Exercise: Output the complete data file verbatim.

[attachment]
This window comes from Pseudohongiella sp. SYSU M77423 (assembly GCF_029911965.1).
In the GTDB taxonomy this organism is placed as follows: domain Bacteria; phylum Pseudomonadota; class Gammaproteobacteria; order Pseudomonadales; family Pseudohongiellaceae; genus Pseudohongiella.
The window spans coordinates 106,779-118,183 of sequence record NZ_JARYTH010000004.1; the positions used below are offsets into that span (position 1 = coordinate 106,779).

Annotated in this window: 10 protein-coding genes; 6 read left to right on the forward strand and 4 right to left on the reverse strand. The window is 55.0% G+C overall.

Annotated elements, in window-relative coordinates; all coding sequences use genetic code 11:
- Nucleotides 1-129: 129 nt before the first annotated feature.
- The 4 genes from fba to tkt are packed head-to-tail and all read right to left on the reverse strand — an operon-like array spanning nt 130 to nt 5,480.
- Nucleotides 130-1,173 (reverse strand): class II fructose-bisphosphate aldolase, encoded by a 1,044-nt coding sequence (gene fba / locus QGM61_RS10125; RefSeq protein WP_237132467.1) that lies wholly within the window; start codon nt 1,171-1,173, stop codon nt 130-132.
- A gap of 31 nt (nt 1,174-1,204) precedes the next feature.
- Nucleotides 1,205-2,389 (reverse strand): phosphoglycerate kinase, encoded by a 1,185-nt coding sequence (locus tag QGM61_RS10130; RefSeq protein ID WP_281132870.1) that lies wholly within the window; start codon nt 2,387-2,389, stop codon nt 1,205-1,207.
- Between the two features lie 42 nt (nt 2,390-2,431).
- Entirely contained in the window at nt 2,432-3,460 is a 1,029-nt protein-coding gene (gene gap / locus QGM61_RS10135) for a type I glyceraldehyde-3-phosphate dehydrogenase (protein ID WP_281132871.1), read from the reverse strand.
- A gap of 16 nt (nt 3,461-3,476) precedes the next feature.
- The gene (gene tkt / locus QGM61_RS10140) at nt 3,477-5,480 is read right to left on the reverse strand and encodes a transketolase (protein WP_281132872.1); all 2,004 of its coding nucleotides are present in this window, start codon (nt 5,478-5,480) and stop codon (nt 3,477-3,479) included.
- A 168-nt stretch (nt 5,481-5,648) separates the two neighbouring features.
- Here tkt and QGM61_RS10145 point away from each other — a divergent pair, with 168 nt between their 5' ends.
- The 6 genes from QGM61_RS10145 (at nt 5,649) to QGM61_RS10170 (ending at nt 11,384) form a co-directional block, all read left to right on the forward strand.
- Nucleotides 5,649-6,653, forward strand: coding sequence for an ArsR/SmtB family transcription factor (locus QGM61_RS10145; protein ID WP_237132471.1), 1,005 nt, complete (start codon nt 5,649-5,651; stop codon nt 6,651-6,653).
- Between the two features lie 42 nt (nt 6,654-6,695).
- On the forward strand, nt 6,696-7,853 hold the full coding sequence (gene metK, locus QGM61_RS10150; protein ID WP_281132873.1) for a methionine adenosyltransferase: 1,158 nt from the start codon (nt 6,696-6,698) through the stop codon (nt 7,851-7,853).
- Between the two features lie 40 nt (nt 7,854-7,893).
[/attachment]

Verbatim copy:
This window comes from Pseudohongiella sp. SYSU M77423 (assembly GCF_029911965.1).
In the GTDB taxonomy this organism is placed as follows: domain Bacteria; phylum Pseudomonadota; class Gammaproteobacteria; order Pseudomonadales; family Pseudohongiellaceae; genus Pseudohongiella.
The window spans coordinates 106,779-118,183 of sequence record NZ_JARYTH010000004.1; the positions used below are offsets into that span (position 1 = coordinate 106,779).

Annotated in this window: 10 protein-coding genes; 6 read left to right on the forward strand and 4 right to left on the reverse strand. The window is 55.0% G+C overall.

Annotated elements, in window-relative coordinates; all coding sequences use genetic code 11:
- Nucleotides 1-129: 129 nt before the first annotated feature.
- The 4 genes from fba to tkt are packed head-to-tail and all read right to left on the reverse strand — an operon-like array spanning nt 130 to nt 5,480.
- Nucleotides 130-1,173 (reverse strand): class II fructose-bisphosphate aldolase, encoded by a 1,044-nt coding sequence (gene fba / locus QGM61_RS10125; RefSeq protein WP_237132467.1) that lies wholly within the window; start codon nt 1,171-1,173, stop codon nt 130-132.
- A gap of 31 nt (nt 1,174-1,204) precedes the next feature.
- Nucleotides 1,205-2,389 (reverse strand): phosphoglycerate kinase, encoded by a 1,185-nt coding sequence (locus tag QGM61_RS10130; RefSeq protein ID WP_281132870.1) that lies wholly within the window; start codon nt 2,387-2,389, stop codon nt 1,205-1,207.
- Between the two features lie 42 nt (nt 2,390-2,431).
- Entirely contained in the window at nt 2,432-3,460 is a 1,029-nt protein-coding gene (gene gap / locus QGM61_RS10135) for a type I glyceraldehyde-3-phosphate dehydrogenase (protein ID WP_281132871.1), read from the reverse strand.
- A gap of 16 nt (nt 3,461-3,476) precedes the next feature.
- The gene (gene tkt / locus QGM61_RS10140) at nt 3,477-5,480 is read right to left on the reverse strand and encodes a transketolase (protein WP_281132872.1); all 2,004 of its coding nucleotides are present in this window, start codon (nt 5,478-5,480) and stop codon (nt 3,477-3,479) included.
- A 168-nt stretch (nt 5,481-5,648) separates the two neighbouring features.
- Here tkt and QGM61_RS10145 point away from each other — a divergent pair, with 168 nt between their 5' ends.
- The 6 genes from QGM61_RS10145 (at nt 5,649) to QGM61_RS10170 (ending at nt 11,384) form a co-directional block, all read left to right on the forward strand.
- Nucleotides 5,649-6,653, forward strand: coding sequence for an ArsR/SmtB family transcription factor (locus QGM61_RS10145; protein ID WP_237132471.1), 1,005 nt, complete (start codon nt 5,649-5,651; stop codon nt 6,651-6,653).
- Between the two features lie 42 nt (nt 6,654-6,695).
- On the forward strand, nt 6,696-7,853 hold the full coding sequence (gene metK, locus QGM61_RS10150; protein ID WP_281132873.1) for a methionine adenosyltransferase: 1,158 nt from the start codon (nt 6,696-6,698) through the stop codon (nt 7,851-7,853).
- Between the two features lie 40 nt (nt 7,854-7,893).